Steampunk

Since Gay was asking what steampunk is, I thought I’d take a quick moment to discuss it.

Steampunk is a sub-genre of science fiction or fantasy. Usually the setting is the late 19th century, so there’s a Victorian fashion sense to everything. The basic premise is that steam power and clockwork arose as the primary form of technology. Imagine if the science imagined by Jules Verne and Mary Shelley didn’t just work, but became commonplace. Or if Nikola Tesla’s theories had panned out instead of Edison’s, and Charles Babbage had been able to build a computer in his lifetime instead of just dreaming about it. Their Industrial Revolution would look completely different from ours.

It’s completely anachronistic, but that’s part of the fun.

In the fantasy version it’s pretty much the same thing, but with some magical element allowing the technology to work. The story I have in 10Flash coming out next month is steampunk with a very subtle magic element.

A few examples if you want a crash course – check out The Prestige, or The League of Extraordinary Gentlemen (preferrably the comic book). Kurt Busiek’s Arrowsmith is a great example of magic steampunk. There are various anime movies that are heavily influenced by the genre as well. Actually, Pixar’s Up has a few steampunk elements, but that might be better categorized as retro-futurism.

There’s a whole steampunk sub-culture that could probably explain it better than I can. A quick google image search on “steampunk” turns up a ton of stuff that enthusiasts have hand-built.

To be honest I haven’t read a whole lot of steampunk (I didn’t care for Gibson and Sterling’s The Difference Engine, which is supposed to be the first big steampunk novel). But I love the aesthetic, as well as the alternate Earth/history aspects.

If anyone else has any ideas or suggestions for steampunk or recommendations, feel free to chip in.

11 thoughts on “Steampunk”

  1. Thanks for the explanation of Steam Punk. Being a lover of HGWells, especially The Time Machine, I think I get it. What if the TM had worked? Is that it? So 406 words yesterday and today I have your prompts so it’s all gogogo.

  2. Sure. The Time Machine is a good example of a story existing before its own genre was really invented.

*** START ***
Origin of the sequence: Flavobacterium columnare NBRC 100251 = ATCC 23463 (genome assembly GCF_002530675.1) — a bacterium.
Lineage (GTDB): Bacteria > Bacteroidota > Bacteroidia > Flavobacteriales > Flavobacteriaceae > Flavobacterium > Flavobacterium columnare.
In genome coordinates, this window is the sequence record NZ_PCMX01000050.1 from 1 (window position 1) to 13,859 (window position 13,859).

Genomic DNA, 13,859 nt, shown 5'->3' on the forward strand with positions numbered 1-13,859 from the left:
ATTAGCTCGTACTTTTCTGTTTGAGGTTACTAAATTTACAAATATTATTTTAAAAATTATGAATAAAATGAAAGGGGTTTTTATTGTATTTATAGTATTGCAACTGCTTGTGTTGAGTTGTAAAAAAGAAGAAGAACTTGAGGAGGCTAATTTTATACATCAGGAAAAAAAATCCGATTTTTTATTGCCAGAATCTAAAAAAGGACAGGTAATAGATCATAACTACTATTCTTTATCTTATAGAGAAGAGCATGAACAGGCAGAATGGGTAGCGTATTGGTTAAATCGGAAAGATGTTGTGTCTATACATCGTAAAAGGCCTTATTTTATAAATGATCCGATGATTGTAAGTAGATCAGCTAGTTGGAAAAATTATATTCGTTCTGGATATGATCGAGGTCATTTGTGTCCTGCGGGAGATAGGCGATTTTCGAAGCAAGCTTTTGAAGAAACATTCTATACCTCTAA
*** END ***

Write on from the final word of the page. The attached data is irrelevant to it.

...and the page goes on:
When I get a chance I can work on putting this up on FFC. I’d probably want to delve into a little more detail, convention and what not.

  3. Just reporting in. Didn’t use any of your prompts yet but wrote a brand spanking new 670 word piece and cut it down to 470. I like it and I’m sending it out tomorrow. Thank YOU Alex!!!!!

  4. Wells called his novels “science romances”. “Romance” meaning a big, exciting, dramatic story.

  5. The Prestige was a good example, Alex. The movie version of Wild, Wild West had a steam-punk quality to it, too.

    I’ve got a couple of ideas for stories — I’m calling them “steamed” punk, for want of a better idea — that carry the whole steam-punk concept all the way through into the mid to late twentieth century.

    BTW, SteamCon 1 is scheduled for early October here in Seattle. I’m recruiting punkers to go in costume as a themed group. So far, there are five of us. Anyone interested, send me an e-mail.

  6. One of the aspects of steampunk that is often neglected is the “punk”. I think it might have gotten the “punk” label simply because a lot of the early authors working on it (namely Gibson and KW Jeter) carried credentials from “cyberpunk”, where the themes of anarchism are much more evident. There’s not much of this in the literary scene, where steampunk is basically retro scifi, but if you dig into it, you can find weird anarchist affiliations. Steampunk magazine (http://www.steampunkmagazine.com/) has a lot of this. It’s just bizarre that it would be affiliated with the Victorian era, which was basically repressive and conformist.
    Of course, to most people, steampunk is just gadgets with lots of gears, and people wearing vests and pocket watches and monocles. And that is totally fine. In fact, that is preferable. I’d rather it be stripped of the political angle, which often comes across as asinine and half-baked.
    To split hairs, though, I wouldn’t call “The Prestige” steampunk. It’s a fantasy, or historical fantasy, if you will. It’s not really steampunk – it’s not Victorian, and there aren’t gears, and the machine is a plot device, but not the point of the show. The “scientific” aspects are minimal and might as well be magical, as their effects are impossible and not extrapolated from the technology of the time. Steampunk really revels in the technological part; it’s a combination of the setting plus the science. But, yeah, “Wild Wild West”, was definitely steampunk. Which is too bad, as its failure means steampunk probably won’t be in movies for a while.
    (You could actually put WWW in the “Weird West” subgenre, but that might be pushing it.)

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